How many on this board live on no more than approximatelly $35,000 per year?
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We spent just under $34,000 on health care costs, other insurance and property taxes alone in 2011. Our private health insurance premiums were $13,000 for both of us, with $1,500 deductibles and 30% co-pays. Plus there are all the services that aren't covered -- dental, chiropractic, naturopathic and acupuncture. I expect the insurance premiums, deductibles and co-pays to go down when I start Medicare at the end of this year and DW a year later.We're paying much higher property taxes than before I retired but we got rid of the mortgage, so our monthly housing expenses are a lot less. We had only owned our first modest home, near Silicon Valley, for 6½ years, but the increase in equity enabled us to get a much nicer place in the Portland area. That was a case of right place, right time. If only we had gotten into the CA housing market decades before, like Montecito Man did, the equity would have provided for a castle up in OR. And having rich parents, like he does, wouldn't hurt either.;)So it's obvious that this household isn't going to do it on $34k. We've got to eat, stay warm, drive and take the occasional trip, not to mention the upkeep and repairs that come with a house that's not new.--fleg
Our health insurance is $10K for each of us (total $20K), just for basic premiums. Then we each have a $2.5K deductible, then we each have a $2K co-insurance. I have major health issues, so I paid the full $4.5K for deductible and co-insurance, plus $2.5K for our $10 co-pays for meds. Living on $35K per year is just plain impossible for us.
Thankfully, I have a lot more than that coming in. But my oldest daughter does not earn more than #35,000 a year...if that. And she has two college age children living with her, plus the dog. Fortunately for her, I supplement her rent.Other daughter has been on unemployment for almost two years...taking courses at college. Her husband does not earn more than $35,000. Its rough here in Ohio. They are lucky I have enough to cover their emergencies.Birgit
Our health insurance is $10K for each of us (total $20K), just for basic premiums. Then we each have a $2.5K deductible, then we each have a $2K co-insurance. I have major health issues, so I paid the full $4.5K for deductible and co-insurance, plus $2.5K for our $10 co-pays for meds. Living on $35K per year is just plain impossible for us. Seems like the major roadblock to a cheap retirement in the USA is health care costs. I'm not retired yet but it's the thing I worry most about.
The comment by fleg about health insurance reminded me that I use net values in my projected cash-flow spreadsheet, so our the premium for group Blue Shield that is withheld from my wife's COLA pension was inadvertently excluded. Even though we're both covered by Medicare, that premium adds nearly $1K a month to our COL. Blue Shield covers my medicine, so it's about a wash given that I had a resection of a pituitary adenoma in 1987 and take medicines aimed at supplementing an inactive thyroid.What he writes about getting into the CA housing market early, in our case Silicon Valley near Stanford in '69, is accurate, but my parents were the classic millionaire next door folks who lived frugally, not rich fat cats.db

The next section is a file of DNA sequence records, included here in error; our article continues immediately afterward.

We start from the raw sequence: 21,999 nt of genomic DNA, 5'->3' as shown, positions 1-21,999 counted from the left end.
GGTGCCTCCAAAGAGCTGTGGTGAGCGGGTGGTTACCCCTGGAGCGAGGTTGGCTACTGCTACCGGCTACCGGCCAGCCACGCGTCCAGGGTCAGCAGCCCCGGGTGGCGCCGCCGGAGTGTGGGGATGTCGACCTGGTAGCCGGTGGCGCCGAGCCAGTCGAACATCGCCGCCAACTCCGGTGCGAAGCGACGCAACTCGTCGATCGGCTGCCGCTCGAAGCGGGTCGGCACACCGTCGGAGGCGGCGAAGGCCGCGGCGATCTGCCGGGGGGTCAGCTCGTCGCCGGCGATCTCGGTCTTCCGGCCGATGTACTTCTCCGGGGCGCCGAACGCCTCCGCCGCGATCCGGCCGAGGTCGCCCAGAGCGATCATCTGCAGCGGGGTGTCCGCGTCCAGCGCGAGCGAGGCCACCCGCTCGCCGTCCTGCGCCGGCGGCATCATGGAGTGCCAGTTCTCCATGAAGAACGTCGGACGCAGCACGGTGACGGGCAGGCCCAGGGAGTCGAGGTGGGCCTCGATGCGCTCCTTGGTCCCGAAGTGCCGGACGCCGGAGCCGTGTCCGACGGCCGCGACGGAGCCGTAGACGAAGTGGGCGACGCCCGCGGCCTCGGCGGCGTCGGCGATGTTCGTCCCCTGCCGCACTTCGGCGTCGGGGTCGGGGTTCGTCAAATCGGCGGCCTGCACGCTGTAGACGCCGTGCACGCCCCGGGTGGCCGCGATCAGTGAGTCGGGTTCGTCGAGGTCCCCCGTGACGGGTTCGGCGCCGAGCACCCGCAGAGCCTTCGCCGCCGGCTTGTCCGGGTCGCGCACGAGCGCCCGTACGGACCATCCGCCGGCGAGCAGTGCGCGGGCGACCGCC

What he writes about getting into the CA housing market early, in our case Silicon Valley near Stanford in '69, is accurateOur frugality backfired on us when we bought our first house in the Silicon Valley area in 1994. We decided to spend less than what we qualified for and ended up in San Carlos. Had we maxed ourselves out and got a place in Palo Alto, closer to the action, we would have walked away with a lot more equity, more than making up for the higher mortgage and property tax payments. But my crystal ball wasn't sensitive enough to see that when we were ready to leave, prices would have doubled and more by then. --fleg
We decided to spend less than what we qualified for and ended up in San Carlos. Are you familiar with Carlos Royal and Molly & McGee, the most famous barn owls in the world that live in the Royal Barn Owl Box???Birgit (aka Mimolly)
fleg,I had come off of a post doc at Stanford a couple of years before we bought our first house. The sense of community around Stanford was appealing as was an under 10 minute commute. With a little sweat equity, our property value increased dramatically. For most of us who lived in the area at the time, our biggest wealth builder was our homes.db
Are you familiar with Carlos Royal and Molly & McGee, the most famous barn owls in the world that live in the Royal Barn Owl Box???Not at all. But it sounded interesting so I looked it up. Turns out those barn owls are in San Marcos, not San Carlos. San Marcos is way south, in San Diego County. And it all happened long after we left the state.--fleg
I could live on 35K a year.I choose not to!t.
House paid for. Cars paid for.Taxes $4200 real estate taxes, house insurance $1400/yrHealth care - now on Medicare - $330/month for all....Car insurance and liability insurance $1200/yr for 2 cars full coverage. Utilities $500/month-----Dental/Vision $700/yr....Food $100/week, including eating out ......Repairs - I figure about $4000 a year for house, cars, etc....don't usually spend it but put that much aside in case of new roof, major appliance, etc, goes on the fritz....clothing $300/yrthe rest is fun money including the newspaper, magazines, travel, gas for the car, etc. t
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